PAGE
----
It’s easy to pretend to be someone that you’re not on the Internet or over the phone, and it can be difficult to tell who’s real and who’s faking it. Scammers depend on this confusion to trick unwitting consumers in to giving away their money or personal information.
The Federal Trade Commission (FTC) recently sent out an alert saying scam artists were calling people claiming to be the FTC and asking for remote access to their computers. The con revolved around the FTC’s Advanced Tech Support refund program, which is mailing checks to those who were victims of a previous scam. The agency says it will never call someone and ask for remote access to their computer.
This scheme is known as an imposter scam. According to the 2017 Better Business Bureau (BBB) Scam Tracker Annual Risk Report, “impersonation” is a very common tactic used by scammers. It’s where the scammer pretends to be a legitimate business that is well known and trusted by the consumer.
Here are some of the most common legitimate organizations that were used for impersonation in 2017, according to BBB’s Risk Report:
- Internal Revenue Service: The IRS was the No. 1 most impersonated organization of 2017. Although the number of tax collection scams reported to BBB Scam Tracker decreased more than 60 percent from 2016 to 2017, they were still the third most reported scam in 2017 with more than 3,000 reports.
- U.S. Government: The U.S. Government in general was the No. 2 most impersonated organization. Scammers often claim you’re eligible for a free government grant and just need to pay upfront taxes to claim it. They may also pretend to be connected to Medicare and ask for personal information.
- Better Business Bureau: That’s right, BBB was the No. 3 most impersonated organization. Many of these scams target small businesses. Scammers call to collect unpaid “dues” or email dangerous links or attachments that they claim are related to “complaints”.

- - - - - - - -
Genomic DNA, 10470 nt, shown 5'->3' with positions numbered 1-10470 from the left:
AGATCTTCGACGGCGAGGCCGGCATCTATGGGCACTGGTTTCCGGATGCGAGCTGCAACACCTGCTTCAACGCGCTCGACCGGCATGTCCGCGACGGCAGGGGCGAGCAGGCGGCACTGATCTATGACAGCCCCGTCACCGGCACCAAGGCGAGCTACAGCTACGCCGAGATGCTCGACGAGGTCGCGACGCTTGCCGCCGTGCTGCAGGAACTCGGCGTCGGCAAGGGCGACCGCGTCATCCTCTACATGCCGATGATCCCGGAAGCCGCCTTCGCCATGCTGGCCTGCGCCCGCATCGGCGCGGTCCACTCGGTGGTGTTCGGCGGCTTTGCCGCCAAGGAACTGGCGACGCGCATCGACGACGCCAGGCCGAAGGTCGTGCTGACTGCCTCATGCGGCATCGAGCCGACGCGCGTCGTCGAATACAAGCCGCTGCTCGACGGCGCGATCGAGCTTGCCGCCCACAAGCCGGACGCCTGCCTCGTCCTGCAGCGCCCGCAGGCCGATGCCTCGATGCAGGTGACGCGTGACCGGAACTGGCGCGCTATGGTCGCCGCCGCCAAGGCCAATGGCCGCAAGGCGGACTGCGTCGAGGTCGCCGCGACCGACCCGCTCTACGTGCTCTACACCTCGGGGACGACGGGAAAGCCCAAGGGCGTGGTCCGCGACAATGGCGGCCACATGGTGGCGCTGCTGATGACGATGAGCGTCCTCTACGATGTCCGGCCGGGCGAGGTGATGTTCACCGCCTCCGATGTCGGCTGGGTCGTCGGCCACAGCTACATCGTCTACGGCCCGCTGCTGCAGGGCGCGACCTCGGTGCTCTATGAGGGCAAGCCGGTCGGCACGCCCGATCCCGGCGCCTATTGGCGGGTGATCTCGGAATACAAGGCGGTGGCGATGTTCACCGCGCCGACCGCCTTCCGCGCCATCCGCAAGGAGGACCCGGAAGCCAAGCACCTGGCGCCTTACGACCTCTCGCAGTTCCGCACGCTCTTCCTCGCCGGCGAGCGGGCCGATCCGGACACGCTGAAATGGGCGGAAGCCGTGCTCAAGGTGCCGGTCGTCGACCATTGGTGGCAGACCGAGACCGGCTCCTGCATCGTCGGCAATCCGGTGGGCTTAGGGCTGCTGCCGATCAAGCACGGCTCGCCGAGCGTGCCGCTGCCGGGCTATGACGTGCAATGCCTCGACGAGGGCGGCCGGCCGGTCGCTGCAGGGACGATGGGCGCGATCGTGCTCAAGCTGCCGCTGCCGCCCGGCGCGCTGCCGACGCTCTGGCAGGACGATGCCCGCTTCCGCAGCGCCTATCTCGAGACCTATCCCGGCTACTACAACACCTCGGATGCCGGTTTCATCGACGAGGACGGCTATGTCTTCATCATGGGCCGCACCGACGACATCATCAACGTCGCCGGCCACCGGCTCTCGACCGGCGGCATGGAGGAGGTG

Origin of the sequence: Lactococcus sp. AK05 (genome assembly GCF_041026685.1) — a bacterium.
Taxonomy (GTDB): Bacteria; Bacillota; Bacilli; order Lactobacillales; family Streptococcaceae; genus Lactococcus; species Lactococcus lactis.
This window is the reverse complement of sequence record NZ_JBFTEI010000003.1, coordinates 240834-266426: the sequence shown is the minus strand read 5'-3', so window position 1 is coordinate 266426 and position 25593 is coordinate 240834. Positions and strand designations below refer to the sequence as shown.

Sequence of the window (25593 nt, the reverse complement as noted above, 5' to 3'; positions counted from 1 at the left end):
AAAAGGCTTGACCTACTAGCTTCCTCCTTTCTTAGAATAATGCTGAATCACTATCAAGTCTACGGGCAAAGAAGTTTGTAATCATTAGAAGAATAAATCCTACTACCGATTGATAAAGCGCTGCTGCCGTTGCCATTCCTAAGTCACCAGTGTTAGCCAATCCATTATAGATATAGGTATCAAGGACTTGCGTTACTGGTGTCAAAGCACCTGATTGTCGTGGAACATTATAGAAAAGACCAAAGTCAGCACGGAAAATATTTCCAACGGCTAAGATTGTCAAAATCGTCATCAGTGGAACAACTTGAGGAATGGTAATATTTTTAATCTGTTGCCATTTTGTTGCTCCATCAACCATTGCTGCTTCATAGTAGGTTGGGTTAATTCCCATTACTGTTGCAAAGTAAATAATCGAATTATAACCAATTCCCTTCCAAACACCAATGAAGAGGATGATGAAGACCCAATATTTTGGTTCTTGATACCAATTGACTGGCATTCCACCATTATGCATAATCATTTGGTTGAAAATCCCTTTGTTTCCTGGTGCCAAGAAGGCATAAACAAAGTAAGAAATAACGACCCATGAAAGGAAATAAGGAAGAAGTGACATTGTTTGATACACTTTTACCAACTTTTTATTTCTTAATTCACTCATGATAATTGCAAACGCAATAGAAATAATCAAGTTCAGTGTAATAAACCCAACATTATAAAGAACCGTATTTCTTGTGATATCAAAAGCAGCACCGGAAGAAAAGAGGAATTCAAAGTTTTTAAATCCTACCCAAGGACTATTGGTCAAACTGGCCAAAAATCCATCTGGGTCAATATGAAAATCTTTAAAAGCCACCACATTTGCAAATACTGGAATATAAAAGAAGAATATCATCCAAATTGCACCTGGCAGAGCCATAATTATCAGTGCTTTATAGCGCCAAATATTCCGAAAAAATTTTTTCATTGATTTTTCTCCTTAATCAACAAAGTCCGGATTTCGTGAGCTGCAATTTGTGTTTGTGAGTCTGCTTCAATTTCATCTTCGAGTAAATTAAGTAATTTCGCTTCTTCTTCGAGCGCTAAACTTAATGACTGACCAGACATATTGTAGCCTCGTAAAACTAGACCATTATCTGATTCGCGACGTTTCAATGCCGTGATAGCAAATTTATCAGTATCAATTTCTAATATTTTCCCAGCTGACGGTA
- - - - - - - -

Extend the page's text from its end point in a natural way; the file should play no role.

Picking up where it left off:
- Computer companies: Tech support scammers will buy sponsored links on search engine results pages, cold call and email consumers, and cause alerts to pop-up on computer screens. The end-game is the same: the scammer claims that they can help you with a serious computer problem for a price. You’ll be asked to pay money and provide remote access to your computer.
As you can see, many of these scams revolve around you paying an upfront fee. BBB offers these tips if you are ever contacted by an imposter.
- Don’t wire money. If a caller specifically asks you to pay by prepaid debit card or wire transfer, this is a huge warning sign.
- Resist pressure to pay immediately. Scammers will press for immediate payment and may try to intimidate you into giving them your personal and banking information.
- Never give control of your computer to a third party unless you know it is the representative of a computer support team you contacted.
- Call customer service. If you feel pressured for immediate action by a caller, hang up the phone and call customer service. This will ensure you are speaking to a real representative.
Heather Massey is the Senior Regional Director for the Permian Basin office of Better Business Bureau serving the Heart of Texas. Heather is available for media interviews and speaking engagements. You can reach her by phone: (432) 741-2592 or email: email@example.com.